Facing Garnishment? Negotiate These Payment Terms With A Creditor

Posted on: 2 August 2019

Having your wages garnished because you owe money to one or more creditors is a difficult situation to face. Fortunately, you don't necessarily need to let things get to this point. When a creditor has been repeatedly trying to recover the funds that you owe and it's clear that garnishment will be the next step, you should hire a legal representative who specializes in garnishment cases and begin to negotiate with the creditor. Often, you'll be able to successfully avoid garnishment and the challenges that go with it by working out these payment details with the help of your attorney.

Initial Payment

One of the ways that you can ease your situation is to make an initial payment to your creditor. This money can be enough to prevent him or her from moving forward with garnishment proceedings, although the amount of the money that you provide will influence how the creditor reacts. The creditor may ask for a certain percentage of what you owe up front as a sign of goodwill. Your attorney can negotiate this amount based on what you feel that you're able to pay, but coming to a consensus is critical for preventing wage garnishment.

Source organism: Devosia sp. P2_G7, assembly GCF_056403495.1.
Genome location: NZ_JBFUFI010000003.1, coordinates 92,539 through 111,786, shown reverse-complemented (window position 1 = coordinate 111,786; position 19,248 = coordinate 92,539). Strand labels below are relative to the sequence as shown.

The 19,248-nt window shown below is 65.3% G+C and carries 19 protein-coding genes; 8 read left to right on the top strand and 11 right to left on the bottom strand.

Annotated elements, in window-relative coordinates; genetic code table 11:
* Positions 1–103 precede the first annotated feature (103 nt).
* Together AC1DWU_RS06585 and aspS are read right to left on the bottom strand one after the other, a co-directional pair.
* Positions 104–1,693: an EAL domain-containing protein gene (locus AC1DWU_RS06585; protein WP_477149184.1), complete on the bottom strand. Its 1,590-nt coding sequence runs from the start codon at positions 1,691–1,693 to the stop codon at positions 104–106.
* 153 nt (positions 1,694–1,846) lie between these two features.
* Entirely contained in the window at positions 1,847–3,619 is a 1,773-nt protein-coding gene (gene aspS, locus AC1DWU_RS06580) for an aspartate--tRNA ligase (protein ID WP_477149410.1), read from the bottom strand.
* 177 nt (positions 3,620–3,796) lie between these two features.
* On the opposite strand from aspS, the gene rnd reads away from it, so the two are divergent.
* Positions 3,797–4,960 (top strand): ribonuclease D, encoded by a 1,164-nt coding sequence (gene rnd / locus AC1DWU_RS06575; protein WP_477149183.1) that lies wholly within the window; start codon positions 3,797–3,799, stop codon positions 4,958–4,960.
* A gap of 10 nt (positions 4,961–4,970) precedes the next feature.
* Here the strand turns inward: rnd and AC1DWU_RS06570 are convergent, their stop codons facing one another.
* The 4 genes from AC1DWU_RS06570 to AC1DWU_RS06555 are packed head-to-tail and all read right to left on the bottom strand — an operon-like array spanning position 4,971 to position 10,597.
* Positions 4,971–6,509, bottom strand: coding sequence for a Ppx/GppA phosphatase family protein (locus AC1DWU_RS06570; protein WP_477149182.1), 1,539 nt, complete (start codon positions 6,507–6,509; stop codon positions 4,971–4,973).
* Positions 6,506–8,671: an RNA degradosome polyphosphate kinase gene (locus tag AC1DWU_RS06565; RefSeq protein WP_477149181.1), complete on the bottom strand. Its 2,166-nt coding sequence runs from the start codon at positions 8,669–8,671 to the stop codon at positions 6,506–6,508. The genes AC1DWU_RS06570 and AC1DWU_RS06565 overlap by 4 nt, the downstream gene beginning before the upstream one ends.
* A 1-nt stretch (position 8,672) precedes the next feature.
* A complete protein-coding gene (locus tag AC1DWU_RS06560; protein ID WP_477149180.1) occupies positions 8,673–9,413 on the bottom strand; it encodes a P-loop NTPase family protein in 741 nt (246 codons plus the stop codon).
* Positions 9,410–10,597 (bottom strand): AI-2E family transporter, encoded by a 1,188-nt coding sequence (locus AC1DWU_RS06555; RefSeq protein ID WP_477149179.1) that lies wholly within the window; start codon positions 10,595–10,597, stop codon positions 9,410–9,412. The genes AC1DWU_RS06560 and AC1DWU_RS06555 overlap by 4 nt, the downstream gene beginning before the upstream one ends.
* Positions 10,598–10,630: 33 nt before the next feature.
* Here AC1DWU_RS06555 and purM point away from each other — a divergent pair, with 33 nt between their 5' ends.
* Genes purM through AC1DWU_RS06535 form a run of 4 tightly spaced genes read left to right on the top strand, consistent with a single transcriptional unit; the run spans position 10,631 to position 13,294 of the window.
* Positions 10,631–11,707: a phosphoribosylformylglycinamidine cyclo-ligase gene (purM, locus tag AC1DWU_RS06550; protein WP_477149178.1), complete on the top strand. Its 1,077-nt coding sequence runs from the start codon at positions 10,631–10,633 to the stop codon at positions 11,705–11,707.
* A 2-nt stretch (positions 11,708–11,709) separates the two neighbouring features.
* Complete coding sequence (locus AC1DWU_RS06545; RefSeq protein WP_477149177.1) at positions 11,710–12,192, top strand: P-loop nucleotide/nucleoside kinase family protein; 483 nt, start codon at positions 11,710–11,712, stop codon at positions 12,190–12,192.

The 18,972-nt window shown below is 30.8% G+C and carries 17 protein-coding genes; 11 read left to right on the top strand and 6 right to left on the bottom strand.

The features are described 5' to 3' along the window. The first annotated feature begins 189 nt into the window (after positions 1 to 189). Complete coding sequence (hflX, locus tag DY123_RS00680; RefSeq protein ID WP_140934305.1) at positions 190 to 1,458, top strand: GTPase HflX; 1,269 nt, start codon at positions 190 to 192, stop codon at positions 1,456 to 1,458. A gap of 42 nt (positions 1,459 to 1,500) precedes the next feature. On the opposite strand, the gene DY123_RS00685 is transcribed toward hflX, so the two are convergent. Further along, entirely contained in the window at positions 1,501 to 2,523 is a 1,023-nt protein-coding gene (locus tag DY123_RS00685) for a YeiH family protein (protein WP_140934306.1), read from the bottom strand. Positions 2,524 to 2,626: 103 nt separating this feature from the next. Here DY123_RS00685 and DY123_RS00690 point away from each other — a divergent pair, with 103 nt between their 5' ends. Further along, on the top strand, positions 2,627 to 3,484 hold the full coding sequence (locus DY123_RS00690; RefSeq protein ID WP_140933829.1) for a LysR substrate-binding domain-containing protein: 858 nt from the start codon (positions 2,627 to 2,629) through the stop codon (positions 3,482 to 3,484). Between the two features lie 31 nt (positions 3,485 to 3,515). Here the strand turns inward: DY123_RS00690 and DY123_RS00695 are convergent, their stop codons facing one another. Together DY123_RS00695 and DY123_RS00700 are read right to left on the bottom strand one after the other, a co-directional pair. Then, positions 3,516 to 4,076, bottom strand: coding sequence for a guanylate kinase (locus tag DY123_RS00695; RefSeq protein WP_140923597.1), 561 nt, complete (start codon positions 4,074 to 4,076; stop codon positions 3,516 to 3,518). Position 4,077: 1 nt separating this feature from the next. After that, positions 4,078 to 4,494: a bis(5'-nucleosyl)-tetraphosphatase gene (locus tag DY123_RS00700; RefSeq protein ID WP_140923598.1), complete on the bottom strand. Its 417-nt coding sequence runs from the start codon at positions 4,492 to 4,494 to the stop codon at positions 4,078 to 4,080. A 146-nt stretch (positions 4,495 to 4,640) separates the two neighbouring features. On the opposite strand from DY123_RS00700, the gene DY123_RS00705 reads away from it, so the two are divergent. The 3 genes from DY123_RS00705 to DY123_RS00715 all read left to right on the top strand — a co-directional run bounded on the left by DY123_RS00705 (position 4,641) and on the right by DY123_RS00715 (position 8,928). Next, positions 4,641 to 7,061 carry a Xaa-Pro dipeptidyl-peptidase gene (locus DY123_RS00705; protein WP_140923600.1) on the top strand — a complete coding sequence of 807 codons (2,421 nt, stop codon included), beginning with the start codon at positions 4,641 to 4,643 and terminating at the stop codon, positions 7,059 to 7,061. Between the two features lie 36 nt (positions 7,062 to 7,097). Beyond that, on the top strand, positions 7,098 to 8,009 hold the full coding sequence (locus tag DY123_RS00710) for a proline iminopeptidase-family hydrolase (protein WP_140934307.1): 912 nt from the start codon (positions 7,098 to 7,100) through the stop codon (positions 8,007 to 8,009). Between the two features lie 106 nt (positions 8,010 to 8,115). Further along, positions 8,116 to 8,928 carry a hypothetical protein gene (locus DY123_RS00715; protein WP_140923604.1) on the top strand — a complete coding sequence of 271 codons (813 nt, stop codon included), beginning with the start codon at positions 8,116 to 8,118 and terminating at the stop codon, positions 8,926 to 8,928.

Payment Amount

Beyond giving the creditor an initial payment, you'll also need to work out a payment plan by agreeing to an amount that you can give at regular intervals. This is another figure that your attorney can negotiate with the creditor on your behalf. The amount will often be less than the amount of your initial payment. For example, if you've agreed to offer an initial payment of $500, your subsequent payments might be just $100. Again, you'll need to ensure that this number is feasible so that you can work to pay off what you owe, rather than get into further financial trouble.

Payment Frequency

Finally, you'll also need to agree to a payment frequency with the creditor. Some creditors will want payments weekly or every two weeks, while others might agree to payments at other intervals. Speak to your attorney to come up with a plan that will suit you. For example, if your job pays you every two weeks, making a payment to the creditor at the same interval might be a good idea because you know that you'll have the money. By making an agreement in the above ways, you should be able to keep the garnishment of your wages from happening.

Contact a resource like Alaska Cascade Financial Services in order to get professional help with garnishment law.